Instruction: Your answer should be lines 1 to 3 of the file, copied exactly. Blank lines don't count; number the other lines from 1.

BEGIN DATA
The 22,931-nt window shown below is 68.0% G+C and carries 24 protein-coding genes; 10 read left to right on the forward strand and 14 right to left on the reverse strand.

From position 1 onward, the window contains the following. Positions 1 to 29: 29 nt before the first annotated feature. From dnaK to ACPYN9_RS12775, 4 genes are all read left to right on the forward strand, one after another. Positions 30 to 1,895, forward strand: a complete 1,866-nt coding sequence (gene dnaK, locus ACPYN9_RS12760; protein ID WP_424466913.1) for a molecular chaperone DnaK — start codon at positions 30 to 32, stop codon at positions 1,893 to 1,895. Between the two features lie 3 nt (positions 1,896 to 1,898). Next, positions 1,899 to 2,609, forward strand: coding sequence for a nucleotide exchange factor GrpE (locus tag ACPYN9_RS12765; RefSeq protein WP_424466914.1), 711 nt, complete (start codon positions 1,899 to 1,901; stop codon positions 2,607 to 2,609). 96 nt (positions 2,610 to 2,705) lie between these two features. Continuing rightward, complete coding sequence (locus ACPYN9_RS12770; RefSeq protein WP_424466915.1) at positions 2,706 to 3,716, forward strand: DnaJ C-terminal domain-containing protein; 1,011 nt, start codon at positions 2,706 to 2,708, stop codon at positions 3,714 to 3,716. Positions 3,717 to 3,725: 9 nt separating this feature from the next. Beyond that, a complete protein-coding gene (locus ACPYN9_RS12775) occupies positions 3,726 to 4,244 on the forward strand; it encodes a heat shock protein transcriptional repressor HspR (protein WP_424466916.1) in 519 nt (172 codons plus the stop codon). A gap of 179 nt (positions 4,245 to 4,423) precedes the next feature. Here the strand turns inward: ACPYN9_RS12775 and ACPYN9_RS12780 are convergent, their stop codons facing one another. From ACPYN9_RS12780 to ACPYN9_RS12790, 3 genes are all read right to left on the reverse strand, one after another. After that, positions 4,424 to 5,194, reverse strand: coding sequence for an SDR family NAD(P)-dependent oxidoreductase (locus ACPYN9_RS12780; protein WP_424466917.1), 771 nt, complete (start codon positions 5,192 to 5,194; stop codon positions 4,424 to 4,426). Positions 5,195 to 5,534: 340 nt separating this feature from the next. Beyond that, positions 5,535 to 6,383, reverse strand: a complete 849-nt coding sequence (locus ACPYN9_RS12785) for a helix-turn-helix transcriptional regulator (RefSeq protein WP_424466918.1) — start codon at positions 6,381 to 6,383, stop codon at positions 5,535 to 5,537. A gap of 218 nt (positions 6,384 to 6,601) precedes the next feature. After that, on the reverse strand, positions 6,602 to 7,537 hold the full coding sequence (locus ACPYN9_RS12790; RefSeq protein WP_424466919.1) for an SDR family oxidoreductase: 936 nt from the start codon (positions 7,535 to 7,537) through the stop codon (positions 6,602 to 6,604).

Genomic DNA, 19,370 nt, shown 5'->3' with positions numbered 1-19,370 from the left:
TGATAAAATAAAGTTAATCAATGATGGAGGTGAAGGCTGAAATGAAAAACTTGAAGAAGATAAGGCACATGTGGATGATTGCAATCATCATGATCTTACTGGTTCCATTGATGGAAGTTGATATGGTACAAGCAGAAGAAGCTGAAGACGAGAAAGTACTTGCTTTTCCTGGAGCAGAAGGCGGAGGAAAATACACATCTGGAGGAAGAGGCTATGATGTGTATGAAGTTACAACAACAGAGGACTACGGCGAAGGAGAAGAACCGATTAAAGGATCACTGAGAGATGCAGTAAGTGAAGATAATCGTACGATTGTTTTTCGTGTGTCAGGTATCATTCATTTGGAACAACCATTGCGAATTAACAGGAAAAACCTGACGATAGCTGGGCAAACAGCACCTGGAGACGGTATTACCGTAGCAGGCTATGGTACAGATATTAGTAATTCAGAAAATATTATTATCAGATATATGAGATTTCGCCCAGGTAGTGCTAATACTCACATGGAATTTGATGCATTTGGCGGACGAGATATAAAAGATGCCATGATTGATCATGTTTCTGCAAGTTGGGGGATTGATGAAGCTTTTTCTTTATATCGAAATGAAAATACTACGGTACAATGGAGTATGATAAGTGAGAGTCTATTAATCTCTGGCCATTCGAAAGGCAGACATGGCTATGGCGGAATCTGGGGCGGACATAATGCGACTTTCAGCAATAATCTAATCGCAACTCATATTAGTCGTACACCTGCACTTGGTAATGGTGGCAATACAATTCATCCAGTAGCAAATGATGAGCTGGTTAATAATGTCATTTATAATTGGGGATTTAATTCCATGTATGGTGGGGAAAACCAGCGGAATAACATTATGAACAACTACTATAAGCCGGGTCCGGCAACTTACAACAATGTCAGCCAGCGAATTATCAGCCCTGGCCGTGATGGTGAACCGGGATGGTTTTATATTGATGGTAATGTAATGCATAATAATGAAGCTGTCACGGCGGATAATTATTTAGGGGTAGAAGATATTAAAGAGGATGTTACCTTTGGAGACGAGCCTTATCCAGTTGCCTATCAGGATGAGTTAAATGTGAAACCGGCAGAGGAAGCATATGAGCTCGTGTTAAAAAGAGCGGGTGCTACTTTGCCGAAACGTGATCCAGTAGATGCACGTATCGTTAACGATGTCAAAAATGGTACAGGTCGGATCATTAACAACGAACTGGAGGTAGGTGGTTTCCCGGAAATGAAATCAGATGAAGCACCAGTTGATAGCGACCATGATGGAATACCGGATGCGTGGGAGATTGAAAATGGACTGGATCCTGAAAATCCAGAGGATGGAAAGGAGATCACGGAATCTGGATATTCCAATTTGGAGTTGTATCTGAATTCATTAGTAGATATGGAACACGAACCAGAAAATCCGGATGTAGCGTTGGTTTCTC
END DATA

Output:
The 22,931-nt window shown below is 68.0% G+C and carries 24 protein-coding genes; 10 read left to right on the forward strand and 14 right to left on the reverse strand.

From position 1 onward, the window contains the following. Positions 1 to 29: 29 nt before the first annotated feature. From dnaK to ACPYN9_RS12775, 4 genes are all read left to right on the forward strand, one after another. Positions 30 to 1,895, forward strand: a complete 1,866-nt coding sequence (gene dnaK, locus ACPYN9_RS12760; protein ID WP_424466913.1) for a molecular chaperone DnaK — start codon at positions 30 to 32, stop codon at positions 1,893 to 1,895. Between the two features lie 3 nt (positions 1,896 to 1,898). Next, positions 1,899 to 2,609, forward strand: coding sequence for a nucleotide exchange factor GrpE (locus tag ACPYN9_RS12765; RefSeq protein WP_424466914.1), 711 nt, complete (start codon positions 1,899 to 1,901; stop codon positions 2,607 to 2,609). 96 nt (positions 2,610 to 2,705) lie between these two features. Continuing rightward, complete coding sequence (locus ACPYN9_RS12770; RefSeq protein WP_424466915.1) at positions 2,706 to 3,716, forward strand: DnaJ C-terminal domain-containing protein; 1,011 nt, start codon at positions 2,706 to 2,708, stop codon at positions 3,714 to 3,716. Positions 3,717 to 3,725: 9 nt separating this feature from the next. Beyond that, a complete protein-coding gene (locus ACPYN9_RS12775) occupies positions 3,726 to 4,244 on the forward strand; it encodes a heat shock protein transcriptional repressor HspR (protein WP_424466916.1) in 519 nt (172 codons plus the stop codon). A gap of 179 nt (positions 4,245 to 4,423) precedes the next feature. Here the strand turns inward: ACPYN9_RS12775 and ACPYN9_RS12780 are convergent, their stop codons facing one another. From ACPYN9_RS12780 to ACPYN9_RS12790, 3 genes are all read right to left on the reverse strand, one after another. After that, positions 4,424 to 5,194, reverse strand: coding sequence for an SDR family NAD(P)-dependent oxidoreductase (locus ACPYN9_RS12780; protein WP_424466917.1), 771 nt, complete (start codon positions 5,192 to 5,194; stop codon positions 4,424 to 4,426). Positions 5,195 to 5,534: 340 nt separating this feature from the next. Beyond that, positions 5,535 to 6,383, reverse strand: a complete 849-nt coding sequence (locus ACPYN9_RS12785) for a helix-turn-helix transcriptional regulator (RefSeq protein WP_424466918.1) — start codon at positions 6,381 to 6,383, stop codon at positions 5,535 to 5,537. A gap of 218 nt (positions 6,384 to 6,601) precedes the next feature. After that, on the reverse strand, positions 6,602 to 7,537 hold the full coding sequence (locus ACPYN9_RS12790; RefSeq protein WP_424466919.1) for an SDR family oxidoreductase: 936 nt from the start codon (positions 7,535 to 7,537) through the stop codon (positions 6,602 to 6,604).

Genomic DNA, 19,370 nt, shown 5'->3' with positions numbered 1-19,370 from the left: